Skip to main content


active fun for kids

The importance of children being active and socialising throughout the school holidays

By Education, environment, Exercise, fun for children, Green, Mental health, Playing, Relationships, Sport
by Debbie Webb
Founder of Activ8 For Kids

The school holidays can be a time for fun and relaxation, but it’s also important to keep children engaged and active during this time. School holidays are always an exciting time for children, but it can be a challenging time for parents who still need to work. This is where holiday clubs often come in, providing children with a safe, fun environment. There are a wide range of holiday clubs available depending on the interests of the children, but with the rising cost of living, parents may wonder whether the cost of the holiday clubs are worth it and whether trying to entertain them at home is a better option. So what do we want our children to be doing during the school holidays, what will help them to develop and grow as individuals and help them later in life?

As much as your child may push against routines, children actually thrive in a routine. It gives them a sense of purpose, clear expectations and a structure to their day. Routines can help their self-esteem and ensure they feel less anxious and more comfortable. Lie-ins, chilled time in front of the TV, playing computer games and having days out are all great and bring a range of benefits, but it is also important to build in time to be active and have opportunities to socialise with others regularly.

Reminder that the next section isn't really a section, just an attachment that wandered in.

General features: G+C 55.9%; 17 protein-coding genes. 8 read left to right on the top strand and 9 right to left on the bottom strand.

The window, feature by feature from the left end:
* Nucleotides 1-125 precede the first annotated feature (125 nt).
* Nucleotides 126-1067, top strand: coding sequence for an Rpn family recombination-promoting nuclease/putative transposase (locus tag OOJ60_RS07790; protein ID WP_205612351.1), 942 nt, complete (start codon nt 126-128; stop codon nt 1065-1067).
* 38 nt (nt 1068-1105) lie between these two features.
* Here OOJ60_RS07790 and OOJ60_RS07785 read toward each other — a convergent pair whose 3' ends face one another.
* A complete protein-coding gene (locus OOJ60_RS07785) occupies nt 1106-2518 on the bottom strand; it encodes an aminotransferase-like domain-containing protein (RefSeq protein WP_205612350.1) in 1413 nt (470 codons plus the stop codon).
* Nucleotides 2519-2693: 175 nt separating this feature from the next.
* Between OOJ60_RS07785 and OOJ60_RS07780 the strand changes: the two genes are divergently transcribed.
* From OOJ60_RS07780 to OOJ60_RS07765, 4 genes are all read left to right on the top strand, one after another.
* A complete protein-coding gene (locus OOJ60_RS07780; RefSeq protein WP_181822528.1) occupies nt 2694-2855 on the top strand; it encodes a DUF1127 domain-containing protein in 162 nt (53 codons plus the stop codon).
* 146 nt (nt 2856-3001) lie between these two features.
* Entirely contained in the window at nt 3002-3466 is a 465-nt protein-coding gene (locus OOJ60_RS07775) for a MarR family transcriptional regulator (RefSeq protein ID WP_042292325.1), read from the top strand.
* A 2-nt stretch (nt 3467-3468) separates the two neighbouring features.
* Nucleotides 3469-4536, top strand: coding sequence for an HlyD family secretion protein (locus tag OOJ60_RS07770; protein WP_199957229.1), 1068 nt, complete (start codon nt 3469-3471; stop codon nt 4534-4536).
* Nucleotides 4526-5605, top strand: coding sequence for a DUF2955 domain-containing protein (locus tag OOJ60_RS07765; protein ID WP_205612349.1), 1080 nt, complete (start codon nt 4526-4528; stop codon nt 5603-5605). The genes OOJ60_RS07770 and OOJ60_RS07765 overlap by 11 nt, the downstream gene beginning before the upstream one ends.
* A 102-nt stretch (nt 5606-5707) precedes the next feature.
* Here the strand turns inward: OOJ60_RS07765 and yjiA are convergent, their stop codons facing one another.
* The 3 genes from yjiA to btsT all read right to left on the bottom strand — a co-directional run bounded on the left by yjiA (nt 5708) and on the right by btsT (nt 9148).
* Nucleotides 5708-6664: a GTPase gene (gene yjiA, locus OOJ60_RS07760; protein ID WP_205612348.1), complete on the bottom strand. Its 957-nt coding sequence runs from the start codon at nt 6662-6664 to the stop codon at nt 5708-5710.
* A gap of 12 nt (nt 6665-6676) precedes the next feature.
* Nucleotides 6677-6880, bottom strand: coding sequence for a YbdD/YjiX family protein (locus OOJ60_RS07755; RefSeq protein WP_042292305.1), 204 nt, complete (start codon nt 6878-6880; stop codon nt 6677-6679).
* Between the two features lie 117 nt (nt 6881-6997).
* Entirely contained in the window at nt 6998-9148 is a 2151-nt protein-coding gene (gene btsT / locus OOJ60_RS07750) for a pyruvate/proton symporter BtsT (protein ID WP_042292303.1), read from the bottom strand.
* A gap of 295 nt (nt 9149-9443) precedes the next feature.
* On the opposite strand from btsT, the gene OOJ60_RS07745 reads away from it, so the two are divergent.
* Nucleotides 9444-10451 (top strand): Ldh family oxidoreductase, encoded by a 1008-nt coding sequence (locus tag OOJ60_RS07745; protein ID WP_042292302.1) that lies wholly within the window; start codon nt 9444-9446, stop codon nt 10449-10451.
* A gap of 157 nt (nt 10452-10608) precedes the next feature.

Current recommendations from the government are for children to take part in at least 60 minutes of moderate to vigorous activity a day. This means their heart rate should increase, they should be out of breath and feel hot after the activity. Physical activity is essential for maintaining good health, strengthening muscles and bones, enhancing motor skills and can prevent obesity and related health problems. Ensuring your child is active every day and recognises the benefits it brings (both physically and mentally), can cultivate a lifelong habit of exercise and a healthy lifestyle. As well as keeping them healthy, being active brings so many more benefits:
• Allows children to burn off excess energy; remember school is very tiring and during the holidays they need alternative ways to channel that energy.